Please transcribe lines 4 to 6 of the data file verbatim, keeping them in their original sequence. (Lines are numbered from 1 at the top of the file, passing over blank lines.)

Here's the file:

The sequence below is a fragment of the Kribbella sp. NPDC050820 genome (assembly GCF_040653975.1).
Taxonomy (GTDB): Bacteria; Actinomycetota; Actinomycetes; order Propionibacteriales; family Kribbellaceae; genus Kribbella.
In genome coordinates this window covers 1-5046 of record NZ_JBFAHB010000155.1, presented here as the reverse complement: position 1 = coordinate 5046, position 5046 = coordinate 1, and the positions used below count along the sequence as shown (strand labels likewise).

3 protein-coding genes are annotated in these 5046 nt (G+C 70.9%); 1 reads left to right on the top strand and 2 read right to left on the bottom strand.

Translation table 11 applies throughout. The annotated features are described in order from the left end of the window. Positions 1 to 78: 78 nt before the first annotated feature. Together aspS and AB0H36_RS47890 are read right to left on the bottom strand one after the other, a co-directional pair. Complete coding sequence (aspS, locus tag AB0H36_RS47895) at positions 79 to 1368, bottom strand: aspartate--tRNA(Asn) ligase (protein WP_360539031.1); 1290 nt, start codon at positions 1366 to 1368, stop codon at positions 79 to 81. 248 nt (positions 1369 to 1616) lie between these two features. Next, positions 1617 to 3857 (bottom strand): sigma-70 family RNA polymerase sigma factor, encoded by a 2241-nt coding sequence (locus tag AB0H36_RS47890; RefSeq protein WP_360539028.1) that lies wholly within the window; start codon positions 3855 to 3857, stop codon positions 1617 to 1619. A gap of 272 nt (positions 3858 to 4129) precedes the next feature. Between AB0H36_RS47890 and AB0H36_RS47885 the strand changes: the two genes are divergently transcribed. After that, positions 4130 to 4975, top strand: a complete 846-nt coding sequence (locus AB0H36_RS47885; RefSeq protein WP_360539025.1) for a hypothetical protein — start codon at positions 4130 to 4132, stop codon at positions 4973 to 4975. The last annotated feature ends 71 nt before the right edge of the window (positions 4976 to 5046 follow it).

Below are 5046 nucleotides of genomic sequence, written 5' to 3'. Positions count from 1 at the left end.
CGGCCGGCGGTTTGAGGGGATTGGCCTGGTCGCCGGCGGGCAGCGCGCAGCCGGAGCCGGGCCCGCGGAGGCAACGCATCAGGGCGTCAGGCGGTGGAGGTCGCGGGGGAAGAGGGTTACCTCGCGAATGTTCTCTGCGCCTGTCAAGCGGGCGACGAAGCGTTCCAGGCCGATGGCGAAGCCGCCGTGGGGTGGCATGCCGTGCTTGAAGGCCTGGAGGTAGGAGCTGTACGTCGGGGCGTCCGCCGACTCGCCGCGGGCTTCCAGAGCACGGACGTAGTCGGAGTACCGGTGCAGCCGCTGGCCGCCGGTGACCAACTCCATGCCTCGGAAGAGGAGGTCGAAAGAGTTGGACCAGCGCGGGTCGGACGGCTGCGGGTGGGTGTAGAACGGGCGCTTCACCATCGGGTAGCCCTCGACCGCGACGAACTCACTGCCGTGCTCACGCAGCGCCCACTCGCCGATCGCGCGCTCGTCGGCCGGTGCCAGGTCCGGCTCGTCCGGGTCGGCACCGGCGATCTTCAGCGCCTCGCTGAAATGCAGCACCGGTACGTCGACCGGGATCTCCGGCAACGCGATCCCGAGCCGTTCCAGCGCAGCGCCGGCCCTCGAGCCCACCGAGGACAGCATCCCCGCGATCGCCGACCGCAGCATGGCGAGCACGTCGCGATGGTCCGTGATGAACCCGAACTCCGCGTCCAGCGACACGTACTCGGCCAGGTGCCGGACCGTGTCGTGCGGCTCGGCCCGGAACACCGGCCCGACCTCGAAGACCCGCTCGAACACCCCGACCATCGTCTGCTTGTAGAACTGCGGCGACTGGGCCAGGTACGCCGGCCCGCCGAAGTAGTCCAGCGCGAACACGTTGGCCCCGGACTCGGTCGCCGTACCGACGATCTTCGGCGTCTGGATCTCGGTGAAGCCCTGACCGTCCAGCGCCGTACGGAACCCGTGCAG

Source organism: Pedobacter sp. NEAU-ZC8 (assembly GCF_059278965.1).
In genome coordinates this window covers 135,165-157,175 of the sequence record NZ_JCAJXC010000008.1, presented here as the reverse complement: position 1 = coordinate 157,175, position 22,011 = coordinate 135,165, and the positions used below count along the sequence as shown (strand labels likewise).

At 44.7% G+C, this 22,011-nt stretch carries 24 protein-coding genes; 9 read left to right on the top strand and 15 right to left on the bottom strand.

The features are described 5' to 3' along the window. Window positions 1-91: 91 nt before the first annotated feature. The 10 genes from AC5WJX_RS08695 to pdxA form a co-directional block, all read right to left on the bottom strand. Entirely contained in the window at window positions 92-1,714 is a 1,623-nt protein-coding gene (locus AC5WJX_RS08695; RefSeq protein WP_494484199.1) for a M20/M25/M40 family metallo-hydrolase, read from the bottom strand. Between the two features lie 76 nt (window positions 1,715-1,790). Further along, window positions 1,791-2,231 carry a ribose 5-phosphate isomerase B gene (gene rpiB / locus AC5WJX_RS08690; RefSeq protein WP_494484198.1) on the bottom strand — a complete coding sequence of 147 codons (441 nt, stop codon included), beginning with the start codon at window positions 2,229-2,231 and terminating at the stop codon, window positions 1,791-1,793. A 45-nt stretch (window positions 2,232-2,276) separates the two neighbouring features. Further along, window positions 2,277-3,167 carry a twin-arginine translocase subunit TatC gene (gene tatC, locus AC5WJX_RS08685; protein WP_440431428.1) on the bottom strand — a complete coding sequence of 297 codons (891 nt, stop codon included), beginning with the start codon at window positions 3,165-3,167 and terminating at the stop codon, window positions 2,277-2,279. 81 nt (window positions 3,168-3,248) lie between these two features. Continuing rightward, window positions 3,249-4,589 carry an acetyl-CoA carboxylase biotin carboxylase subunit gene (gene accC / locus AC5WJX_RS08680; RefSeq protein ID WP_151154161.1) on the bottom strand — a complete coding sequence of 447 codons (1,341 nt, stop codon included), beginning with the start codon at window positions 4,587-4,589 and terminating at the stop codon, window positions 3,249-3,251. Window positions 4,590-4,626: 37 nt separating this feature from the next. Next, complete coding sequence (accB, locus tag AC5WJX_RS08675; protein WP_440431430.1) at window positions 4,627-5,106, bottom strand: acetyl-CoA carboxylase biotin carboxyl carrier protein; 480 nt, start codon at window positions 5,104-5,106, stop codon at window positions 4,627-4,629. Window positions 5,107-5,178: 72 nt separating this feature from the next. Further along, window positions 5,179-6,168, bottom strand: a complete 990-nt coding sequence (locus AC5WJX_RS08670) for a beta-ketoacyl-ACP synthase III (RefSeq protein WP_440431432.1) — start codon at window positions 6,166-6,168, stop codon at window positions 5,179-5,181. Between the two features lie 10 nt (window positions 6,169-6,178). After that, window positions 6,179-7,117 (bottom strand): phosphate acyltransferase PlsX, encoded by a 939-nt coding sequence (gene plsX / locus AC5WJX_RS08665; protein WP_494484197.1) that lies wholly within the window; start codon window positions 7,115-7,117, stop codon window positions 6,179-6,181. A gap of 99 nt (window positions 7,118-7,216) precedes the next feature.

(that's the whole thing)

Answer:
3 protein-coding genes are annotated in these 5046 nt (G+C 70.9%); 1 reads left to right on the top strand and 2 read right to left on the bottom strand.

Translation table 11 applies throughout. The annotated features are described in order from the left end of the window. Positions 1 to 78: 78 nt before the first annotated feature. Together aspS and AB0H36_RS47890 are read right to left on the bottom strand one after the other, a co-directional pair. Complete coding sequence (aspS, locus tag AB0H36_RS47895) at positions 79 to 1368, bottom strand: aspartate--tRNA(Asn) ligase (protein WP_360539031.1); 1290 nt, start codon at positions 1366 to 1368, stop codon at positions 79 to 81. 248 nt (positions 1369 to 1616) lie between these two features. Next, positions 1617 to 3857 (bottom strand): sigma-70 family RNA polymerase sigma factor, encoded by a 2241-nt coding sequence (locus tag AB0H36_RS47890; RefSeq protein WP_360539028.1) that lies wholly within the window; start codon positions 3855 to 3857, stop codon positions 1617 to 1619. A gap of 272 nt (positions 3858 to 4129) precedes the next feature. Between AB0H36_RS47890 and AB0H36_RS47885 the strand changes: the two genes are divergently transcribed. After that, positions 4130 to 4975, top strand: a complete 846-nt coding sequence (locus AB0H36_RS47885; RefSeq protein WP_360539025.1) for a hypothetical protein — start codon at positions 4130 to 4132, stop codon at positions 4973 to 4975. The last annotated feature ends 71 nt before the right edge of the window (positions 4976 to 5046 follow it).

Below are 5046 nucleotides of genomic sequence, written 5' to 3'. Positions count from 1 at the left end.